When a suspect is arrested, he is booked or processed. During booking, an officer takes down personal information about the suspect, records information about the crime, and takes the suspect’s fingerprints.
The suspect is searched and placed in a holding cell. If the arrest is for a minor offence, he may be released by simply signing a document promising to appear in court. This is referred to as an “own recognizance release.” When the crime is severe, and a written promise is not enough, bail is then required.
In such a case, a bail hearing is held, during which the judge decides how much bail must be paid. This decision is based on the severity of the crime, the suspect’s past criminal history, what ties the suspect has to the community, and whether he has the financial resources and ability to flee from the Country if released from custody.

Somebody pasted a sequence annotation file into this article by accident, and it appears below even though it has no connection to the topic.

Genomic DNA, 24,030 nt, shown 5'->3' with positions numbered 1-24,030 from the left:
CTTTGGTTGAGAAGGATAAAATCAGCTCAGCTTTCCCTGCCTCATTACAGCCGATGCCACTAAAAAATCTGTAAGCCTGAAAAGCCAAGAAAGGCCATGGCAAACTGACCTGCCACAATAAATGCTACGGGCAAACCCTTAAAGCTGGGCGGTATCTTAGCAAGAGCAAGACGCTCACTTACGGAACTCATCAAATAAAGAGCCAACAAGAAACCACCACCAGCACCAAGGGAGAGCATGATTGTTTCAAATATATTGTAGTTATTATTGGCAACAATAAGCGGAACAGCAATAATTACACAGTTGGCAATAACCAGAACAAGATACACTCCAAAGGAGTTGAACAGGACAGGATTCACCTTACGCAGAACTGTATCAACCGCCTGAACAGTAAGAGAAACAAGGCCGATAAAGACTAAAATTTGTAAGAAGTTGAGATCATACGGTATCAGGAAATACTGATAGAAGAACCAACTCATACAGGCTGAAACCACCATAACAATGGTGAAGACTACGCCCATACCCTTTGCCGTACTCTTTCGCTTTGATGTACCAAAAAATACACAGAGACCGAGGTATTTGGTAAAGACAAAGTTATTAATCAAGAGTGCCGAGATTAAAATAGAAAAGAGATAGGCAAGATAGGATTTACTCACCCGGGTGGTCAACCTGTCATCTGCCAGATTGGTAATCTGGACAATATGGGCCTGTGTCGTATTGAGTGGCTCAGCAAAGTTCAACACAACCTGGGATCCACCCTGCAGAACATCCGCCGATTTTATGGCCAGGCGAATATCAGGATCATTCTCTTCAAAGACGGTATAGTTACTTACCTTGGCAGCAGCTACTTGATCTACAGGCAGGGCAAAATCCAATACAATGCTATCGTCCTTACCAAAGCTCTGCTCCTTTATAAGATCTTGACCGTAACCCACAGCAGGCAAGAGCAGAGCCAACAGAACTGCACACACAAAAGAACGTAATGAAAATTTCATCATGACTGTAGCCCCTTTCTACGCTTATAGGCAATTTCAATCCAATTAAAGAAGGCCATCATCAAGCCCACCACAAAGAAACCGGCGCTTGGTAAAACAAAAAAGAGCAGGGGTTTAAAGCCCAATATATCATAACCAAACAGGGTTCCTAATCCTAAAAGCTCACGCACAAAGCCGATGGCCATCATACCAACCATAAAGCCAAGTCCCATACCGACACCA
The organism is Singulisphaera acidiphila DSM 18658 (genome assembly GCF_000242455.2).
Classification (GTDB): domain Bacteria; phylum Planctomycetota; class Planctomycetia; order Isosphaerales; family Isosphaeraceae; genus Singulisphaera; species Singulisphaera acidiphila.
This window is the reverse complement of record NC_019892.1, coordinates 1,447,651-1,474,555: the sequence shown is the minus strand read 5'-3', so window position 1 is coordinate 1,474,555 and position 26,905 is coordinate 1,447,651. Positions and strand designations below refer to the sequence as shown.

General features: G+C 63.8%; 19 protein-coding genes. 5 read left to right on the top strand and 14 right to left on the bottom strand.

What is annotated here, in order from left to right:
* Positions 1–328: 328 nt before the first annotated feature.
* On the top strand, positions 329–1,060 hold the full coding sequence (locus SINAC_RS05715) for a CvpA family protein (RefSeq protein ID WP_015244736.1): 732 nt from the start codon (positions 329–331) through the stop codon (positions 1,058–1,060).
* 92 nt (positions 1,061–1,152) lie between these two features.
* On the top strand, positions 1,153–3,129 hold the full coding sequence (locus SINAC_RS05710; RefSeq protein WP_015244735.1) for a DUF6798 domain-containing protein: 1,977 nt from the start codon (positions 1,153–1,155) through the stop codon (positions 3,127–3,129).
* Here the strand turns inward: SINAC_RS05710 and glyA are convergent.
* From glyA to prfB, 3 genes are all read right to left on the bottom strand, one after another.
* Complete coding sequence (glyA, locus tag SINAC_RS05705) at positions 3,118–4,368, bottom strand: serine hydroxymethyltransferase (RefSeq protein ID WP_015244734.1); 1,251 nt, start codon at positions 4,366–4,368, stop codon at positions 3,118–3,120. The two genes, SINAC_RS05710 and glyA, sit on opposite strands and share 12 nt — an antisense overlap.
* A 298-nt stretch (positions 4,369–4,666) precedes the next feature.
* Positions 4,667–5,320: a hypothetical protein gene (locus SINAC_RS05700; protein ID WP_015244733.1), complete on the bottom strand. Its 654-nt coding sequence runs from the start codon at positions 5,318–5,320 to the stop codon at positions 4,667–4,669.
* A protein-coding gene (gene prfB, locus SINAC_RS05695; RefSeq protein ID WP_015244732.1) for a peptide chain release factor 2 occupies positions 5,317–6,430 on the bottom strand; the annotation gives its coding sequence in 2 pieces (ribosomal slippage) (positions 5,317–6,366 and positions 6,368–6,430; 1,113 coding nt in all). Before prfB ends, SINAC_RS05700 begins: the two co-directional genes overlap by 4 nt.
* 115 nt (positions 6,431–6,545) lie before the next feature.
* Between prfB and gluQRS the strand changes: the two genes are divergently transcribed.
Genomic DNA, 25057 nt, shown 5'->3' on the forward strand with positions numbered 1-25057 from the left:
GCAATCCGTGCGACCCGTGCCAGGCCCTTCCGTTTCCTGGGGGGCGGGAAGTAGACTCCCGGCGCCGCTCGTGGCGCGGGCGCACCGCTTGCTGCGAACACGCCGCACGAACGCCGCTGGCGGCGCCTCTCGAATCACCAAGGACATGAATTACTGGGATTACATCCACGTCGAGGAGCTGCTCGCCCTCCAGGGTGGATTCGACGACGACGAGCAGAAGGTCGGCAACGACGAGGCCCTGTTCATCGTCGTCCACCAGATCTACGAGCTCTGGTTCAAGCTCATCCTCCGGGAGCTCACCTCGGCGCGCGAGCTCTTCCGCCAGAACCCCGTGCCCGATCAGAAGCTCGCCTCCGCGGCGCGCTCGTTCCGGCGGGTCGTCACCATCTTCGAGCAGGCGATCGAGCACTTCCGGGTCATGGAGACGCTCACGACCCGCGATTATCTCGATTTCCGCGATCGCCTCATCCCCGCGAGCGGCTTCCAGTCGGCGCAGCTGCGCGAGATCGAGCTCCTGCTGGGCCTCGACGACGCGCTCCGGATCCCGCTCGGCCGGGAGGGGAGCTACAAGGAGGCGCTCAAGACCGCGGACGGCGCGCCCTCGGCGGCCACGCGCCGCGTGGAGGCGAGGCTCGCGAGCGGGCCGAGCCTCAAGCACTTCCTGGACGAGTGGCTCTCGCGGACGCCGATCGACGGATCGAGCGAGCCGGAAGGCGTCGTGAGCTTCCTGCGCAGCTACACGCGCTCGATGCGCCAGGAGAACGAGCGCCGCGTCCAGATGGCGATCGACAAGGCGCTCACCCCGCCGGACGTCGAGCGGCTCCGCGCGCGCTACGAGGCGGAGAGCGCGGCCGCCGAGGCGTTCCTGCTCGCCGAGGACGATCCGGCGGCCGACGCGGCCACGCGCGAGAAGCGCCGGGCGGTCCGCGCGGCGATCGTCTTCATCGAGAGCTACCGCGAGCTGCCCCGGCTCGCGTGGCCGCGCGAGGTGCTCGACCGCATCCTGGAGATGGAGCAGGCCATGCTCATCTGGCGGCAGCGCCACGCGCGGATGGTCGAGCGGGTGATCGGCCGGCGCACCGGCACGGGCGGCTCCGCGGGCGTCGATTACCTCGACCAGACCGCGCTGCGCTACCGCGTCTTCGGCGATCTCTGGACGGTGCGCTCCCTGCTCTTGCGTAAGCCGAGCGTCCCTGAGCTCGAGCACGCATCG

Bail set for someone with no criminal history, a good job, and a stable family is likely to be set lower than for an individual committing the same crime, who has an extensive criminal history, and no family or stable job.